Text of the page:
The International Communication Association (ICA) devoted considerable attention to the issue of communication audits in the 1970s. However, past (and many current) approaches to internal communication audits tend to focus too much on channels and the amount of information provided. And past audits rarely, if ever, correlated internal communication to engagement and behaviour. The ICQ10 addresses these points.

The first part of the ICQ10 focuses on channels and information. Despite the criticism above about focusing too much on channels, with a plethora of traditional and social media channels now used inside organisations it is still important to know which channels employees find most helpful. Data 

from my research and from other industry reports suggests that email briefings and face to face meetings remain the top two preferred channels for employees. It is how helpful other channels are for employees that guides practitioners to develop an effective channel matrix.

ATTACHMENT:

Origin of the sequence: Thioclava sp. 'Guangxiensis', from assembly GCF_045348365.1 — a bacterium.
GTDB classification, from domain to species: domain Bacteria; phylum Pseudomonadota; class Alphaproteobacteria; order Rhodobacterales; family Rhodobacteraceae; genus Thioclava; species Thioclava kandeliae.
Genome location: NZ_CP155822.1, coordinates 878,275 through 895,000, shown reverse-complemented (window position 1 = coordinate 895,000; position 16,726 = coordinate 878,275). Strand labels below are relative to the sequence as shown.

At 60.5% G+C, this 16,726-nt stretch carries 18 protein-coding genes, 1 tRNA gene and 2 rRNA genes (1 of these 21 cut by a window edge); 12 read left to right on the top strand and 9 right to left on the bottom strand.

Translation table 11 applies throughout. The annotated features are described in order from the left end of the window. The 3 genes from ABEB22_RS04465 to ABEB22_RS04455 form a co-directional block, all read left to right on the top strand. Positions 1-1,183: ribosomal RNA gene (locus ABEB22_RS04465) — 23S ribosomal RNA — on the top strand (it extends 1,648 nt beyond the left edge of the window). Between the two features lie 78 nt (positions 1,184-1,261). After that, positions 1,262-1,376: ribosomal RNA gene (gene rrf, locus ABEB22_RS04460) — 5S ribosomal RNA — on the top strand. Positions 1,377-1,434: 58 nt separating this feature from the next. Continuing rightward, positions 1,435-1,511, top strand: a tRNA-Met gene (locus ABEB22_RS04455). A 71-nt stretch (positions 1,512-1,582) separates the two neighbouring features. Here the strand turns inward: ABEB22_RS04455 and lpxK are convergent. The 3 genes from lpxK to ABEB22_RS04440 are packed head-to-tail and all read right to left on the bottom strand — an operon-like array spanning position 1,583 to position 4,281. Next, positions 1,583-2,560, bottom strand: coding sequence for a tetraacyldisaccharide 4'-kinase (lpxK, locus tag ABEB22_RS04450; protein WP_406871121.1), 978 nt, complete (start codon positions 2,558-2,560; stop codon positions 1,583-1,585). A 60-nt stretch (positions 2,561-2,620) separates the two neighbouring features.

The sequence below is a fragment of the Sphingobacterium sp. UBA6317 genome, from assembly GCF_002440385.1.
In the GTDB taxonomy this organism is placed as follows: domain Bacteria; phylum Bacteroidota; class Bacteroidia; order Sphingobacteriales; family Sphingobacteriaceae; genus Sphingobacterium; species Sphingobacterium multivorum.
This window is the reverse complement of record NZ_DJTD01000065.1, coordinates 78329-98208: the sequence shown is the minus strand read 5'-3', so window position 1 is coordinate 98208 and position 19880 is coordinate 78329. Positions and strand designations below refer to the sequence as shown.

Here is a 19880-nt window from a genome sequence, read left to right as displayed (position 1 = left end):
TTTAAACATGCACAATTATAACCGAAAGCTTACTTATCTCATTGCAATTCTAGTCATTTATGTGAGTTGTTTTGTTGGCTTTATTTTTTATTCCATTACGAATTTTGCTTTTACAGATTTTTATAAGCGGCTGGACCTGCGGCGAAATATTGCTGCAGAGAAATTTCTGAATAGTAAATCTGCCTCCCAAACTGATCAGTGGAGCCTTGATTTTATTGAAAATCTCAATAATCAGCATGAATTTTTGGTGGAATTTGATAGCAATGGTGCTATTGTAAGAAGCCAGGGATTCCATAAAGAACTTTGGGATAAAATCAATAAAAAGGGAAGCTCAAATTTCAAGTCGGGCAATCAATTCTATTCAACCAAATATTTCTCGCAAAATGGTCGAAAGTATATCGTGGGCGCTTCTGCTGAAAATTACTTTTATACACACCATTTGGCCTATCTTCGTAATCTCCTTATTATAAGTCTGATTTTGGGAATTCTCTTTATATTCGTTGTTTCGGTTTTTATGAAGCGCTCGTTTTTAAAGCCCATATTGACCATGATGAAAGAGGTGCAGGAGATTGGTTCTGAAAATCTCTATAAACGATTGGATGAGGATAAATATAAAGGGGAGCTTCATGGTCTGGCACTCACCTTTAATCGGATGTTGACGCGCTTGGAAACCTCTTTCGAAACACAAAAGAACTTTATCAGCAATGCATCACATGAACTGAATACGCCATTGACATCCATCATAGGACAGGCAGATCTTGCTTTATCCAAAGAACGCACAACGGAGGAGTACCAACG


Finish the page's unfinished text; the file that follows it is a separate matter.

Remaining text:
Questions two and three focus on the information that employees are interested in and asks employees how well informed they are on a range of topics. This enables practitioners to do a communication gap analysis. For example, employees in your organisation may report a 95 per cent interest in ‘plans for the future’ but report only a 20 per cent level of feeling informed about ‘plans for the future’.

Questions four and five are focused on communication ratings for senior managers and line managers. It is common to find that ratings for line manager communication are higher than for senior manager communication. In my research the average rating for line managers was 69 per cent and the average rating for senior managers was 51 per cent. But this can vary from organisation to organisation and it is important to establish the situation in your own organisation.